I have the privilege of being at the Special Olympics World Summer games. I’ve been here since the twenty fifth. Where is here? Well, it’s in Athens, Greece. Crazy, I know. I haven’t really mentioned that I’m in Greece because to me, it is so secondary to what I am here for – Special Olympics. And while Greece is beautiful and I’ve seen many historical things, the true beauty is happening on the sports fields.
Yesterday, I spent the day with the Hincka Family. Molly and her mom Kerry are the mother-daughter duo I’ve been profiling for the last few weeks. I’ve been looking forward to meeting the family for months.
They did not disappoint. Their spirit is intoxicating. Their heart for Special Olympics has inspired me to look into volunteer opportunities back in Los Angeles. And their love for each other and everyone they meet made me realize that they are the true definition of special.
I could write a book about the day I spent with their family – Kerry is everyone’s best friend, little brother Danny is an avid pin trader, sisters Charlotte and Molly love to dance, and father Jerry is the calm cool dad that oversees them all. But what I really want to share is the story of Molly’s first race at the games (the 3000m), and the extraordinary thing that happened.
These are the words of Molly’s father:
Molly took the track at just after 10 am. After a long week apart, our family’s hearts lifted just SEEING her as she ambled onto the track, happy, smiling. The gun went off, and the lead runners went out hard. Molly sprinted about the first eighty meters, then settled into a quick pace. She finished lap 1 in 1:41–really fast for her, if she was going to keep it up for a long race. Two runners went clearly ahead, Molly settled with the rest, knocking down one 2-minute lap after another. Again, pretty quick for her, but with two laps left, spots 3rd thru 5th were anybody’s to take.
Then, disaster…in twelve years of running, Molly has fallen a million times in practice, never in a race. Until today. She was working the track with the other runners-back and forth, they were really racing. Going around the first turn, Molly’s feet got tangled with another runner. She tried to recover-she was on the inside, and on a regular track, she might have held it together. But this track has a small, almost imperceptible ledge on the inside. Molly bumped from the outside, got shifted to the inside, hit the ledge….and went down like a ton of bricks…full bore, flat out SPLAT right on her face and stomach!! She went down very hard. She laid there for a moment (that seemed like an hour). A volunteer was running toward her. I thought she might be done. A year of training, all of our family’s and our team’s hopes, there they were, laying on the track. But then?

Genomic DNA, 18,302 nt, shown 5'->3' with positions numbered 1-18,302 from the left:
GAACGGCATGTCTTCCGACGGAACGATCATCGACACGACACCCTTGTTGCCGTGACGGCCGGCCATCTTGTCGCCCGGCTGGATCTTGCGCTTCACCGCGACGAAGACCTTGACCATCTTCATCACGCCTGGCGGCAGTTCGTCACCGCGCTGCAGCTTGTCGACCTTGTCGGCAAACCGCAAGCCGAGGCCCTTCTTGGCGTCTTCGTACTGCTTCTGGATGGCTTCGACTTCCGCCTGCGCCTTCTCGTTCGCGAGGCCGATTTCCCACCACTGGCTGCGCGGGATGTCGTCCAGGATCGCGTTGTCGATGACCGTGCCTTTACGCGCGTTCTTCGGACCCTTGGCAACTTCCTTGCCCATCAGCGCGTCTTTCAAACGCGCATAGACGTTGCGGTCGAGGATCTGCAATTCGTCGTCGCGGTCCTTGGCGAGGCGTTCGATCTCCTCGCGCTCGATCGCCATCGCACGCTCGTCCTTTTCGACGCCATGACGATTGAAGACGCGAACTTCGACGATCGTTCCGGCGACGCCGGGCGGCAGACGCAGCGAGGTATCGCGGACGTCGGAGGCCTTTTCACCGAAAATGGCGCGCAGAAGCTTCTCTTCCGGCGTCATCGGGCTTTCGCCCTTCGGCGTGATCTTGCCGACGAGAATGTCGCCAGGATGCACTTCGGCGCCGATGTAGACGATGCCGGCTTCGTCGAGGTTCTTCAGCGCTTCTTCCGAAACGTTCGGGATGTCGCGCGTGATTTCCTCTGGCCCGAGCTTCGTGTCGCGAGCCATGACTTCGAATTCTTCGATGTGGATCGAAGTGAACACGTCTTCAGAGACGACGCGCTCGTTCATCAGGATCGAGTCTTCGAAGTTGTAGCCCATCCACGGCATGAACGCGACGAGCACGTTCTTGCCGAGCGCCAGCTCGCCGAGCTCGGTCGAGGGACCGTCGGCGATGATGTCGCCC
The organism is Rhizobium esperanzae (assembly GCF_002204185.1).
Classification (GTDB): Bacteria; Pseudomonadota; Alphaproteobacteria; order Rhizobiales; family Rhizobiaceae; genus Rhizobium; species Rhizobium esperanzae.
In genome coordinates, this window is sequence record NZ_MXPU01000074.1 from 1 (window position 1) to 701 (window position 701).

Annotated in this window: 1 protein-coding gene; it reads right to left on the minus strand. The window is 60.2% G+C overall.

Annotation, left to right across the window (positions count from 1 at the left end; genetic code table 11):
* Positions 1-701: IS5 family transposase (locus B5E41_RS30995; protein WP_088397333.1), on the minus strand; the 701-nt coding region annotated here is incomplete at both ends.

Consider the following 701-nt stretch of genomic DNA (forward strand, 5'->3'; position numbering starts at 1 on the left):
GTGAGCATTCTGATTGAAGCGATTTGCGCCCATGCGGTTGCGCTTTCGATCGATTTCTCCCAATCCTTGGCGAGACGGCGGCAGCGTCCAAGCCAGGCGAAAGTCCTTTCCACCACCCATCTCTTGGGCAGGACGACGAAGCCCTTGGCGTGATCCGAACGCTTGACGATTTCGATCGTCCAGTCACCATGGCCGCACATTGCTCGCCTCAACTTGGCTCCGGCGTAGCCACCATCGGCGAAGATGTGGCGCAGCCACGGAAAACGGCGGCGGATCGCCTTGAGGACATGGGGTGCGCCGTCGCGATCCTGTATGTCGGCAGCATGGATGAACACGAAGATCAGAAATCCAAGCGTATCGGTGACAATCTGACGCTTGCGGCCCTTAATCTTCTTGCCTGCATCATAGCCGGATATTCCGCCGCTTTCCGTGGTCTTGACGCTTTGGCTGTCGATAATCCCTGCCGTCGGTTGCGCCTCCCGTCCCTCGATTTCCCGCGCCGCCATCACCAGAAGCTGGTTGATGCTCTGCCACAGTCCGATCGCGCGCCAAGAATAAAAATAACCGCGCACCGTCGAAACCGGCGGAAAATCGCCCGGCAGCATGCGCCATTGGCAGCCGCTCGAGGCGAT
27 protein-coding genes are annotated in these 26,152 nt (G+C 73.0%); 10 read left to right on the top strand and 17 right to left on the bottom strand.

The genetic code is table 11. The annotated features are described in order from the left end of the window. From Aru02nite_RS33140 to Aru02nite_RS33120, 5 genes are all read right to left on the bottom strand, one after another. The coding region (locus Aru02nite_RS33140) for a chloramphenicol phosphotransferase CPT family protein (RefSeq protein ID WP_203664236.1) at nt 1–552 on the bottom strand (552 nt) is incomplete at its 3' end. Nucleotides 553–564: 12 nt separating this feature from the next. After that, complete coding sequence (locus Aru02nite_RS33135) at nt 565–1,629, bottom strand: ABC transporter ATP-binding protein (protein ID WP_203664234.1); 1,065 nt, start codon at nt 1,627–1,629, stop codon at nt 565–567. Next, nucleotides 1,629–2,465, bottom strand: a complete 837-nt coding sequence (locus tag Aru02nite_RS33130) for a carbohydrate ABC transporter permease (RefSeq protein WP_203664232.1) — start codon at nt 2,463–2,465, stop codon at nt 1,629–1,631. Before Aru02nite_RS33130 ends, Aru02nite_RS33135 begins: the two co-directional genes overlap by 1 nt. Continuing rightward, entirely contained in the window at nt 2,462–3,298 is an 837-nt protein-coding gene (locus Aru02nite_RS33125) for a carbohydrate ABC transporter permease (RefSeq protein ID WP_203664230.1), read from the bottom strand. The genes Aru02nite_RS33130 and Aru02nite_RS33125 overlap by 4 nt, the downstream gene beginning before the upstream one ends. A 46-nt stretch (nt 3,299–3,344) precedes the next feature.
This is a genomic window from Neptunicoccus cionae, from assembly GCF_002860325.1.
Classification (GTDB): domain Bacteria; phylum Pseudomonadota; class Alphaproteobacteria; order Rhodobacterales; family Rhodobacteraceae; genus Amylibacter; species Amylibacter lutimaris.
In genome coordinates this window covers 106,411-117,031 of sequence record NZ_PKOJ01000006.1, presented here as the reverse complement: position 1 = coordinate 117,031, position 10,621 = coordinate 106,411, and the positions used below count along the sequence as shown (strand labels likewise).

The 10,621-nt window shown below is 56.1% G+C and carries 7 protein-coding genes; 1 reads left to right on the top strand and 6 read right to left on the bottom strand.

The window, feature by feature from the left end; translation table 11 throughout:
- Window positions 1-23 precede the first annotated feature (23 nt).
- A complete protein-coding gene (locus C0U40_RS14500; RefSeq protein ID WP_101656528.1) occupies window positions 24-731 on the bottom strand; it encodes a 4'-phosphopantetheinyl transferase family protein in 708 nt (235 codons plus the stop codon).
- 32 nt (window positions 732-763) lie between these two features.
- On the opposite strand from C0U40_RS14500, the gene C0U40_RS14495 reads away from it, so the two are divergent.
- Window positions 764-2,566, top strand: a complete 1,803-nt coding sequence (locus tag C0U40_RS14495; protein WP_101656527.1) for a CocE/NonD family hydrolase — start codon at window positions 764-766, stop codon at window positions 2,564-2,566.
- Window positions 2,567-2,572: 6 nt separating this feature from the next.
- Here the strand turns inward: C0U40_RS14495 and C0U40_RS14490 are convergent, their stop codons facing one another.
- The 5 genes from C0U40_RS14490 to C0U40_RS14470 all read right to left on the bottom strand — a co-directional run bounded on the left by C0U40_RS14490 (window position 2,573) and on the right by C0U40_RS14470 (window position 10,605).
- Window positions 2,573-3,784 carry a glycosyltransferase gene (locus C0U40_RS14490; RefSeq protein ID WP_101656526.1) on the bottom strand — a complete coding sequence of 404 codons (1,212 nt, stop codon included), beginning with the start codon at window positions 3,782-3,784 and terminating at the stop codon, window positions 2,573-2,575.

Well, then, all I can say is, Molly was Molly.
Unaided, she pulled herself up, and started up again on the track…limping badly, walking at first, then pushing into a tentative jog. When she came around to the turn we were at, we saw the bright crimson splotches of blood on her knees (a sight we’ve seen so many times in her years of hard work). The entire section where we were sitting saw what had happened, and heard Charlotte and Danny calling out encouragement to their sister. The crowd picked up on it, and started chanting ‘Molly! Molly!’. She went into her bell lap limping on her right side, but steadily picked up speed, and even put her head down and sprinted the last 120 meters.
Kerry met her at the finish line. Molly was most upset because she thought she had let us down–how could she?? This race was, in a way, a snapshot of Molly’s life–high hopes to start, adversity knocks her down, but Molly has a motor and a drive that just won’t quit. When she’s knocked down, she just gets up, smiles, and keeps on pushin’. She finished the 3000 in a respectable 17:12.
We saw Molly after, and got a chance to tell her just how proud we were. She is banged up, but nothing is so hurt that she won’t continue in the rest of her races. After hugs and kisses, she turned toward the track, where one of her teammates was running, and screamed her lungs out for him to finish strong.
I heard the retelling of this story by Molly’s parents while Molly stood next to me and smiled shyly. I cried. I felt so proud of her – as a mom, as a woman, and as an athlete representing the United States.
Also – you can become a fan of Molly on Facebook!
Disclaimer: Procter & Gamble paid for my trip to Athens as part of the Thank You Mom campaign. I am extremely grateful for this truly life-changing opportunity. Also, for every person that becomes a fan of the Thank You Mom Facebook page and/or leaves a comment, Procter & Gamble will donate $1 to support Special Olympics Team USA.